Neighborhood Watch

Private policing in Chicago

What do you do when a city is too cash-strapped to pay for adequate policing, yet residents of a community are willing to pay for extra security? If you’re Chicago, you consider giving private security guards the authority to issue tickets for littering, graffiti, parking violations, and other minor infractions.

Chicago Alderman Anthony Beale and John Pope have proposed granting limited police power to the Total Security Management company of Oakbrook Terrace. Beale says the ordinance would provide police with extra help and give the community more control over its own safety, and a supportive Mayor Richard Daley told the Chicago Sun-Times that “In an economic crisis…sometimes you have to think outside of the box.” Daley and Police Superintendent Jody Weis have been feuding over contract negotiations with Fraternal Order of Police, which opposes private policing on grounds that untrained personnel exacerbate confrontations.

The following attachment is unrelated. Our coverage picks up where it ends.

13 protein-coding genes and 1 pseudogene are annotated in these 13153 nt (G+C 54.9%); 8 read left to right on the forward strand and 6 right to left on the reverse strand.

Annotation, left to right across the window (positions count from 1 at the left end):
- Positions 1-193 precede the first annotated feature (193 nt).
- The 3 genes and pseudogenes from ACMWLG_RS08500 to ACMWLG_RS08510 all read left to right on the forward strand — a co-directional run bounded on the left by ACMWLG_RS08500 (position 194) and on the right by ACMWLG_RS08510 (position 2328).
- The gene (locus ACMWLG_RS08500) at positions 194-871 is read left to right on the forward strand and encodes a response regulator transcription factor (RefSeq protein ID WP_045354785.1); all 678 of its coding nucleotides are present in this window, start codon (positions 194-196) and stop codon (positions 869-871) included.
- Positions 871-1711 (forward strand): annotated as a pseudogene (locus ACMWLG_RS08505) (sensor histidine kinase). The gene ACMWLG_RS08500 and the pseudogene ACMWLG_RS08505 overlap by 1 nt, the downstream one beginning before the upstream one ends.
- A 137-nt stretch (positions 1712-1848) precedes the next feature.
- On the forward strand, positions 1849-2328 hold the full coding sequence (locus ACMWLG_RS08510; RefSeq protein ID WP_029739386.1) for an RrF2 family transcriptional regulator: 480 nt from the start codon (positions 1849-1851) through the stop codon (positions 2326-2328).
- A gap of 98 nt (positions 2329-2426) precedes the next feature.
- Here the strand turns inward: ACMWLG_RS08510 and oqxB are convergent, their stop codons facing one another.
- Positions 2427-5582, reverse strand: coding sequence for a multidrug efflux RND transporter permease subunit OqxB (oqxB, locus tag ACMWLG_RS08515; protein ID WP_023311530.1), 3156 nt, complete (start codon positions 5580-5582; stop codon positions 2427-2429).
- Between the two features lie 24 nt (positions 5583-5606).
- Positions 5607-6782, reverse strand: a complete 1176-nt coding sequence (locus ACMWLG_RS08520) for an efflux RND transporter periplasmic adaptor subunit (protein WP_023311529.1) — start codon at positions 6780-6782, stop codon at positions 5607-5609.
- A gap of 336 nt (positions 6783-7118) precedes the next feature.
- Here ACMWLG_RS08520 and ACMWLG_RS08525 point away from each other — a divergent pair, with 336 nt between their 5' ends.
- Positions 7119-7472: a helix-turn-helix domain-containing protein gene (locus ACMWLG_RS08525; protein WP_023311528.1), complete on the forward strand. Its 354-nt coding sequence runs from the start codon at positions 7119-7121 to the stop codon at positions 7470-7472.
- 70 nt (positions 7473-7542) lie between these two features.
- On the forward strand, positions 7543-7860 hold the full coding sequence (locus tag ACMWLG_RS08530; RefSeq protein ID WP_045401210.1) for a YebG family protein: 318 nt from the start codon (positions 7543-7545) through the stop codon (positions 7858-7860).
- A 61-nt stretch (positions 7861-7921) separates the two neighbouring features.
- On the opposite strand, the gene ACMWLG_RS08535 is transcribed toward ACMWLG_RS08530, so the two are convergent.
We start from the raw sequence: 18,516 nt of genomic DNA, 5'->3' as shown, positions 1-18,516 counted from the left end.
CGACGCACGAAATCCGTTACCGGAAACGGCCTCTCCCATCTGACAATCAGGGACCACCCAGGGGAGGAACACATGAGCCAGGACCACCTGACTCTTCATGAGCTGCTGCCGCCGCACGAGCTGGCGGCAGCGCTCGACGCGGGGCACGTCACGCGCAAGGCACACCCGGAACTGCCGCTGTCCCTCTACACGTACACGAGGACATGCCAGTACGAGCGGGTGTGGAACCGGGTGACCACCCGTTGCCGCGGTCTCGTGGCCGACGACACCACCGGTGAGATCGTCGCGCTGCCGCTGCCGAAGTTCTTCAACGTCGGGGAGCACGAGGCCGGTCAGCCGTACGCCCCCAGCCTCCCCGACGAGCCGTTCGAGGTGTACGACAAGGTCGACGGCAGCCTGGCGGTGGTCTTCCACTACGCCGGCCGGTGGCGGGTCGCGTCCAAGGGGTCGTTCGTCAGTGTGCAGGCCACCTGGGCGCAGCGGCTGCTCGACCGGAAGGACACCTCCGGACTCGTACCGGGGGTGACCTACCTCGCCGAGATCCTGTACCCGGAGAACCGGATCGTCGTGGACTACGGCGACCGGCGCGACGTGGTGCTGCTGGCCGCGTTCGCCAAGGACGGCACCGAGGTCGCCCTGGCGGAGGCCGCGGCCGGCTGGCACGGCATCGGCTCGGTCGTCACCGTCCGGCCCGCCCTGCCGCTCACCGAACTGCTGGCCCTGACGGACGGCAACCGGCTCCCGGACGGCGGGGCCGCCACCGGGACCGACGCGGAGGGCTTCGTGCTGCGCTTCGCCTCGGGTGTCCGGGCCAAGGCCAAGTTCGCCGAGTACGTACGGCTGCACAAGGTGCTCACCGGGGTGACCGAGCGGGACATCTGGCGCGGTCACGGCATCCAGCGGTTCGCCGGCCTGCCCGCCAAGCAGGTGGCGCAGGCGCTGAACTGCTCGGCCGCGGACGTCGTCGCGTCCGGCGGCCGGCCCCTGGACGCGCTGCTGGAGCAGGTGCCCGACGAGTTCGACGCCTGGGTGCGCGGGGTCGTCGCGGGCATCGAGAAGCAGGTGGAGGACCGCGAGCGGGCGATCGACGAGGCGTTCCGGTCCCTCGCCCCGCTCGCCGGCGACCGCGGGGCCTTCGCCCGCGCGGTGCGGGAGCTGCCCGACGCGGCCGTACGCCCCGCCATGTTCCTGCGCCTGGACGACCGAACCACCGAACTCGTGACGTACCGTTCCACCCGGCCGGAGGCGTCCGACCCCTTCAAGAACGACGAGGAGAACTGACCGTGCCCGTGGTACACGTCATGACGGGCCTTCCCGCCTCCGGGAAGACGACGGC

Over the past 14 years, many communities such as Oakbrook Terrace have paid to supplement local police forces. “We saw the instant result in which their presence helped the community,” counters Beale. “They had a presence in areas where the police were already stretched thin. They filled these gaps, which improved the quality of life for the residents.” So far, private security guards have the power to temporarily detain people for illegal activity but little more. “Mall police are armed to make sure people are safe,” says Beale. Total Security Management officers “are policing my business district. It’s no different.”

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